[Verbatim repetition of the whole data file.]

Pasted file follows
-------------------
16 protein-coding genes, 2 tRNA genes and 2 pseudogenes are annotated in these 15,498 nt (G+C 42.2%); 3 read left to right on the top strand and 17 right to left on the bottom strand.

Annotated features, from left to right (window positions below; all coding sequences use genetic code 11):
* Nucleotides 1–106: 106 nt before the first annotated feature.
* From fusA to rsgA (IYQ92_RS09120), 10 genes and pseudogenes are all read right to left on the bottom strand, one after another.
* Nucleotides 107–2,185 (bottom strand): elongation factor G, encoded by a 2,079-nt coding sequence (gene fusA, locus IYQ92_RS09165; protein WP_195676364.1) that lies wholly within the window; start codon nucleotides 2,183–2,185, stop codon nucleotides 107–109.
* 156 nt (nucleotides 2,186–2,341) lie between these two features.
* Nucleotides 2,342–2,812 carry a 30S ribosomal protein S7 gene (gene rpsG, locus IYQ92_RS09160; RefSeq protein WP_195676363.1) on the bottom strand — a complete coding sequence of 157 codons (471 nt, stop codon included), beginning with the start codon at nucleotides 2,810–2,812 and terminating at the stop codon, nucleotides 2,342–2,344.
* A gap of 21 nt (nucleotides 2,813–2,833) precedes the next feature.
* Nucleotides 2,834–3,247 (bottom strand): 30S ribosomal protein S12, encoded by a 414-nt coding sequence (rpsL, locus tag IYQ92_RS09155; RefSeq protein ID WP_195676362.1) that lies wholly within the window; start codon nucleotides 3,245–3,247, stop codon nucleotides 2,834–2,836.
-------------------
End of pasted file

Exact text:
16 protein-coding genes, 2 tRNA genes and 2 pseudogenes are annotated in these 15,498 nt (G+C 42.2%); 3 read left to right on the top strand and 17 right to left on the bottom strand.

Annotated features, from left to right (window positions below; all coding sequences use genetic code 11):
* Nucleotides 1–106: 106 nt before the first annotated feature.
* From fusA to rsgA (IYQ92_RS09120), 10 genes and pseudogenes are all read right to left on the bottom strand, one after another.
* Nucleotides 107–2,185 (bottom strand): elongation factor G, encoded by a 2,079-nt coding sequence (gene fusA, locus IYQ92_RS09165; protein WP_195676364.1) that lies wholly within the window; start codon nucleotides 2,183–2,185, stop codon nucleotides 107–109.
* 156 nt (nucleotides 2,186–2,341) lie between these two features.
* Nucleotides 2,342–2,812 carry a 30S ribosomal protein S7 gene (gene rpsG, locus IYQ92_RS09160; RefSeq protein WP_195676363.1) on the bottom strand — a complete coding sequence of 157 codons (471 nt, stop codon included), beginning with the start codon at nucleotides 2,810–2,812 and terminating at the stop codon, nucleotides 2,342–2,344.
* A gap of 21 nt (nucleotides 2,813–2,833) precedes the next feature.
* Nucleotides 2,834–3,247 (bottom strand): 30S ribosomal protein S12, encoded by a 414-nt coding sequence (rpsL, locus tag IYQ92_RS09155; RefSeq protein ID WP_195676362.1) that lies wholly within the window; start codon nucleotides 3,245–3,247, stop codon nucleotides 2,834–2,836.